This month marks the 62nd National Bike Month started by the League of American Bicyclists, the leading advocacy group for better conditions for biking. At the time of its launch in 1956, President Eisenhower was paving the National Highway System, which emptied a lot of city streets of cars, making it an ideal time for biking in the city.
It is a time to reflect on the progress Cleveland has made in promoting safer streets for biking, also, walking and driving.
People for Bikes is another organization that collects data on biking and produced this cool interactive web tool comparing the bike friendliness of cities — based on analytics from national safety databases as well as local reporting.
Their Best Cities for Bikes ranks cities in the U.S. for their bike readiness in five categories: Ridership (numbers), Safety (injuries and fatalities), Network (connect to places by bike), Reach (equity), and Acceleration (pace of improvement).
This year, Cleveland ranks in a 7-way tie at #14 with much-heralded bike havens like Minneapolis and Austin. How did Cleveland get into the same company with cities oft regarded as the most bike friendly?
Seen through the lens of this and other key national rankings, Cleveland ranks in the top tier mainly because of Acceleration, a measure of how quick infrastructure and new riders are being added. Cleveland moves up to a two-way tie for #13 when filtered by Acceleration. The pace of change in Cleveland is twice that for its Safety and three times greater than overall Ridership ranking. It speaks to the seriousness with which the Jackson Administration has taken a more concerted and articulate advocacy voice in Bike Cleveland, among others.
Cleveland’s high Acceleration score is a direct result of the city committing to a goal of adding 70 miles of “bikeways,” a general term encompassing bike lanes and marked routes. Most of the work has happened since the city launched its Bikeway Implementation Plan a scant four years ago.
The Network effect, a measure of where its possible to connect to on a marked bike lane or route, has seen decent progress in Cleveland — tying us in that category with Milwaukee and Cincinnati. Again, we have the Bikeway plan and advocacy to thank for the strong showing. Prior to 2014, Cleveland’s Euclid Avenue bike lane, painted in 2008, was the longest and most visible bike lane in the city. Euclid was a stage setter for the added links in the network like the E. 22nd Street bike lane connecting Cleveland State and Tri-C campuses. Momentum, albeit uneven when viewed across the city, has led to the beginnings of a bike network on the Near West Side where many of the city’s bike advocates reside and use bikes (on the W. 25th Street and Detroit Avenue bike lanes, for example).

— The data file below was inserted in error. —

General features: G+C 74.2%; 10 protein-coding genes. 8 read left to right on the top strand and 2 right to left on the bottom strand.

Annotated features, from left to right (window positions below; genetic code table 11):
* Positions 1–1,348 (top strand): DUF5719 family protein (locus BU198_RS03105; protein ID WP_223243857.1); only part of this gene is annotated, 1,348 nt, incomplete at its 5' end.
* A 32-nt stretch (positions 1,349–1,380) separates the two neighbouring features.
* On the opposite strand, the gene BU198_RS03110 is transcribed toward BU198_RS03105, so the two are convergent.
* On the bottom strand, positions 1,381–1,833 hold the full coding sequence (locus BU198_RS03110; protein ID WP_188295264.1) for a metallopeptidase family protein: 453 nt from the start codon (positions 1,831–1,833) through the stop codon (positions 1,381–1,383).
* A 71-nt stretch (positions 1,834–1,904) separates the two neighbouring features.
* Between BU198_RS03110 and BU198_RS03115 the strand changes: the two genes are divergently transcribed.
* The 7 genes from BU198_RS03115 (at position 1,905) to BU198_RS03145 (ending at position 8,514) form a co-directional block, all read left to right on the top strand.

Two side notes—the Bikeway Implementation Plan expired at the end of 2017, and, in addition to needing a new plan, the city also needs to fill its Bike and Pedestrian Coordinator position.
Where Cleveland could use improvement in the Best Cities ranking is overall Ridership and Reach (a measure of how diverse is the population using the bike network). It points to the need for Cleveland to push for more bike infrastructure in neighborhoods, particularly those least served. It will help many more people if the next Bikeway Implementation Plan shifts from major routes to an equity focus on providing bike infrastructure for local trips like those to school and other community spaces. The opportunity space to look for—local roads that could be calmed and made safer with road diets and bike lanes that connect people to everyday needs. To be fair, the equity conversation in bike infrastructure started in earnest only a couple of years ago. But, Cleveland still has an opportunity to be a leader in this space (this goes beyond Cleveland, to include the region).
Cross checking the Best Cities Ranking with the League’s Bicycle Friendly Communities (BFC) report, it is mildly surprising that Cleveland, a Bronze-level BFC, scores the same as Minneapolis and Austin, both Gold-level BFCs and Ann Arbor, a Silver. It is useful to compare data, but cities should also consider surveys of cyclists to understand where improvements could help, and find new ways to rank the safety and comfort of city streets by how they “feel” to cyclists.